By Michelle Fabio
Perhaps you love nothing more than a big red (or pink or orange or yellow) tomato, but you just might want to make room for another color on the shelf–black.
According to Gary Ibsen of TomatoFest Garden Seeds, one of the Internet’s largest organic heirloom tomato seed sellers, “black” tomatoes are becoming increasingly popular in produce markets and with both chefs and home gardeners.
Indeed, the Paul Robeson “black” heirloom tomato has won “Best Tasting Tomato” for several years at the NatureSweet Carmel TomatoFest in California, which you’ve read about here at Tomato Casual as well.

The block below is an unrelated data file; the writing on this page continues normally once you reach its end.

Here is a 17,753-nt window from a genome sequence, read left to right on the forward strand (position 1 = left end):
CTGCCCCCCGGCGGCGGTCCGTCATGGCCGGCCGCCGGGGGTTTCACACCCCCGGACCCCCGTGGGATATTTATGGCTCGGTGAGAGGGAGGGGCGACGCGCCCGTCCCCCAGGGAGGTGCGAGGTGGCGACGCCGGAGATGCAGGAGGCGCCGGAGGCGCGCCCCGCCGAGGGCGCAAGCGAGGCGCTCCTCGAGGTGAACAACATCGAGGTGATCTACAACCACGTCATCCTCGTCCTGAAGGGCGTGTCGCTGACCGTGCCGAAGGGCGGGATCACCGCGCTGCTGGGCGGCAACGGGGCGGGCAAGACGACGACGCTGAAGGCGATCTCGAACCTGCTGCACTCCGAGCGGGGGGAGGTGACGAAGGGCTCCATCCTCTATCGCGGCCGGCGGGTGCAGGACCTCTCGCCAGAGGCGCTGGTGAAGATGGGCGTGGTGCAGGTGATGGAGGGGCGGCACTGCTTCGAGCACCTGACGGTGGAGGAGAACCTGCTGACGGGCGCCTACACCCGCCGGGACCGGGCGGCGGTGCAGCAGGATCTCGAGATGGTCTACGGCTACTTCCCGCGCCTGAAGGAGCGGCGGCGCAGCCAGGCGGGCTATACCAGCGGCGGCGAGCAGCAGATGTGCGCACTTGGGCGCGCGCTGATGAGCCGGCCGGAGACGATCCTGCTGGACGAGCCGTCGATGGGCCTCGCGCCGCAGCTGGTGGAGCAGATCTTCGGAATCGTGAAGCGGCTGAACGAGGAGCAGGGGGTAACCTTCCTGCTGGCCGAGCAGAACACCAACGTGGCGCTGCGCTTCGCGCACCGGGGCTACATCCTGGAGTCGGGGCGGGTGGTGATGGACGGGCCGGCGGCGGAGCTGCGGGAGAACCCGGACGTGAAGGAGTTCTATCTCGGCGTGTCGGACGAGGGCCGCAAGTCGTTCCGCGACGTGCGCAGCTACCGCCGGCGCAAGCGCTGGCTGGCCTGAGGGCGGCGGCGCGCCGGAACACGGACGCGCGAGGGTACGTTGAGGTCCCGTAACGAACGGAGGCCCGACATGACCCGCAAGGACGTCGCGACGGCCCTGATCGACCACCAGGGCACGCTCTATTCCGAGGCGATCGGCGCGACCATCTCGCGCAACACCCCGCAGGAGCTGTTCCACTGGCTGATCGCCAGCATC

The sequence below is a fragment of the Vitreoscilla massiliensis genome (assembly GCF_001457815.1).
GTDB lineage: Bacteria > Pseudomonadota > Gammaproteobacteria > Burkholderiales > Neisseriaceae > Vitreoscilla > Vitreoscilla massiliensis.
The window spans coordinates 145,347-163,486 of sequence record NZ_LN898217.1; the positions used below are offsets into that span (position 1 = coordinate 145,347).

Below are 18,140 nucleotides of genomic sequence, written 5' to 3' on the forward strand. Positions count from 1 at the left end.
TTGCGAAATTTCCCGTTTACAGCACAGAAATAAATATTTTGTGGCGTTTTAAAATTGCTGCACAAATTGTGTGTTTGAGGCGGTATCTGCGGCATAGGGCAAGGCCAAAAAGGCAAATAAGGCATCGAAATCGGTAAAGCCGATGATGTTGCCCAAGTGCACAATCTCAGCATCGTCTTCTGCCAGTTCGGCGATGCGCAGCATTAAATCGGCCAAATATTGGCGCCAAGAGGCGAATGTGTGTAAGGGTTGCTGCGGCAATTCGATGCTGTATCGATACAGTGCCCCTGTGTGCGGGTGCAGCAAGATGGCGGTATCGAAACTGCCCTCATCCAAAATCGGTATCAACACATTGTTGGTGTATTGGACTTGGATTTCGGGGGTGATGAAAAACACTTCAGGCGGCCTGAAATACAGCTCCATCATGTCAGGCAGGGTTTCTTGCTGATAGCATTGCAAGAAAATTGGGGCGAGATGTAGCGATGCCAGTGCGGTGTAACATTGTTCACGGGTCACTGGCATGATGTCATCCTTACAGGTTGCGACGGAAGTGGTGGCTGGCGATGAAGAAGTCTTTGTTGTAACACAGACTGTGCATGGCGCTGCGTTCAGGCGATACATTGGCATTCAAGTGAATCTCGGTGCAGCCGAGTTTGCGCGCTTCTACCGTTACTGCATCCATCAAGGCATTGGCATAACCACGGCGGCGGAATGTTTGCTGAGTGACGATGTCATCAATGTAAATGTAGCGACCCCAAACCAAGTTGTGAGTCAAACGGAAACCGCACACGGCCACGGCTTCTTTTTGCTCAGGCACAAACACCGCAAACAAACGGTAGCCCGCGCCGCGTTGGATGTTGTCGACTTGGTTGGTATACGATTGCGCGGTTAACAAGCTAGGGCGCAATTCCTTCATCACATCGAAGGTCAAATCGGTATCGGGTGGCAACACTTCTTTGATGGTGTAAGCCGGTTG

Other popular black tomatoes include Black Krim, Black Cherry, Black From Tula, Japanese Black Trifele, Cherokee Purple, and Black Plum.
“This is exciting news,” says Ibsen, “because it shows that consumers are being more adventurous in selecting the dark colored varieties of heirloom tomatoes that only a few years ago were next to impossible to find in the marketplace.”
Black tomatoes come from the southern Ukraine dating back to the early 19th century but later spread throughout the former Soviet Union, Germany, and eventually the United States.
It is worth noting that so-called black tomatoes aren’t actually black. As Ibsen explains, they “cover a range of dark colors, including deep purple, dusky deep brown, smoky mahogany with green shoulders, and bluish-brown.”
But by all accounts, they’re delicious.